Thoughts of an Old Man

Entry one, 23 January 2018

This is a strange experience for me, writing a blog!  In all my long professional life, I’ve always known those whom I may be addressing.  But this is like writing into the air, sending thoughts into endless space.  Maybe the best way to approach such a task is to treat it as if I am thinking out loud.

Many of my thoughts lately are centered on the question of whether humanity will ever attain real and lasting unity and peace on this very small, insignificant planet we all inhabit.  It hasn’t happened in my lifetime or your lifetime.  It has not happened in all previous human generations.  We are creatures of conflict and unlimited potential and tragically flawed.  It takes us too long to become wise.  That is what I mean by the phrase “tragically flawed.”

Becoming smart is relatively easy, especially in narrow bands of training.  One becomes “smart” by learning the required tasks and being able to apply the gained knowledge in the performance of those tasks.  Most adults can become smart.  Even children can be smart.  We have all known children described as  “smart for their age.”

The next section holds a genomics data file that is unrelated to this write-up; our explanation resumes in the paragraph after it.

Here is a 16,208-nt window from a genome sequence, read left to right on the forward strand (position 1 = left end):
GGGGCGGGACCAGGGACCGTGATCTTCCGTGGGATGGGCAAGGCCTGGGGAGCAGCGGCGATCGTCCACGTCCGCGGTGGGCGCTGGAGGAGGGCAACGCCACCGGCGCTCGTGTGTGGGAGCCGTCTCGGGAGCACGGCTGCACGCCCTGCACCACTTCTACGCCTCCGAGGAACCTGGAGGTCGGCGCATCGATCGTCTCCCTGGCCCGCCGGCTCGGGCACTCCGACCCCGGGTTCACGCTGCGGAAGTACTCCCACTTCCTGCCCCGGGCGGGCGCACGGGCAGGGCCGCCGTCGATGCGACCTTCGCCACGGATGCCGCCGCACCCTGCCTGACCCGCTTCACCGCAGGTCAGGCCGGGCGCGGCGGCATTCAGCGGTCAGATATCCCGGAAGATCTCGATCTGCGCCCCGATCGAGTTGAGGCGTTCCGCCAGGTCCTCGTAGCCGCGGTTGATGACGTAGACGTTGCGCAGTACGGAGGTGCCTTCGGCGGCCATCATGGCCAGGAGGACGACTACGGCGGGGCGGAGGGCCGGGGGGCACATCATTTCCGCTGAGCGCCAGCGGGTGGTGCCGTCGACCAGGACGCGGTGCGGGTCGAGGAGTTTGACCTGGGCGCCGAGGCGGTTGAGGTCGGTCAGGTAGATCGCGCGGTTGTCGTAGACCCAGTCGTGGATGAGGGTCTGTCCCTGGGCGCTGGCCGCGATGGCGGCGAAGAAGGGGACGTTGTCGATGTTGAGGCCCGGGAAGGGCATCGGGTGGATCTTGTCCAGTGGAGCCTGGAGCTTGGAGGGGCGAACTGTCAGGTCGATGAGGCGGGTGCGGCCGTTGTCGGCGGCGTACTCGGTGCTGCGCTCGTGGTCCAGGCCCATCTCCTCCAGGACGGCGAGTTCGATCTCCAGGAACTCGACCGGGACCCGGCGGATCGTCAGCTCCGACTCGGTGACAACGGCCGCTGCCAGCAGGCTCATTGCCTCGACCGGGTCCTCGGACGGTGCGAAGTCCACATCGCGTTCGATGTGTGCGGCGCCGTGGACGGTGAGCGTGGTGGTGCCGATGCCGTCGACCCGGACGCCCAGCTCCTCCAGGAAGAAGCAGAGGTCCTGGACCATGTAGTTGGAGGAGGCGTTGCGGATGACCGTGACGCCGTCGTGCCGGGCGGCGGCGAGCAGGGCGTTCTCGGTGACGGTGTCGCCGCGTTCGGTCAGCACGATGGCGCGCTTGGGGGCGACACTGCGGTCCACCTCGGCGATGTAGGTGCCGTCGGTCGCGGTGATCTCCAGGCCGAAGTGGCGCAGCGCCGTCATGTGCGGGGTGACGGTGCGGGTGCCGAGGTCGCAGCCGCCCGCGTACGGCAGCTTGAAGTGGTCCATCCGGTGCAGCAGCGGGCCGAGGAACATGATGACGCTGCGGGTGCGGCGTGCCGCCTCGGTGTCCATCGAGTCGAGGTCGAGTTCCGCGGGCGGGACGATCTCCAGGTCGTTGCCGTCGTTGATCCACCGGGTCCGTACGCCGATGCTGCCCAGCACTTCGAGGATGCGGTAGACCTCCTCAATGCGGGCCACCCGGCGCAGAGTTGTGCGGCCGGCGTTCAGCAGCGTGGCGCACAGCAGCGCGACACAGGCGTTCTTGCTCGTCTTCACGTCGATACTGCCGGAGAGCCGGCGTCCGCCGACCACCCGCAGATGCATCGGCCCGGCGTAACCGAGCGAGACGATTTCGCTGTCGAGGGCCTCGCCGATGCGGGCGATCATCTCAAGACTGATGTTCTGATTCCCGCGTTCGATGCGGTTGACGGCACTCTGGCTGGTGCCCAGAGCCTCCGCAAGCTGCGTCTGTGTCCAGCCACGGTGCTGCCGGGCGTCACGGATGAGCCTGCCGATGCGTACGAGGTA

Becoming wise, however, is a long process.  The road to wisdom is endless.  One achieves levels of wisdom through continuous learning and varying experiences and self-evaluations, including evaluations of whether the attained knowledge has value.  To live life wisely is an achievable and worthy individual goal.  It is also a desirable and necessary collective goal if humanity and our little planet have much of a future.

I’ll stop here and wait to see if this brief statement in space stimulates any receptive minds.  The “Thoughts of An Old Man” blog was created after the publication of a neat little book entitled “My Old Man Tree” which can be found on Lulu, Amazon, Barnes and Noble,and iBookstore.  It’s a good one to read to children who might enjoy thinking beyond themselves.



1 thought on “Thoughts of an Old Man

  1. I loved this book! My Old Man Tree is a story with beautiful photographs that appeals to all ages. Sure makes you want to visit Anastasia Island to see if the tree is still there. Hope there are more books like this in the future.


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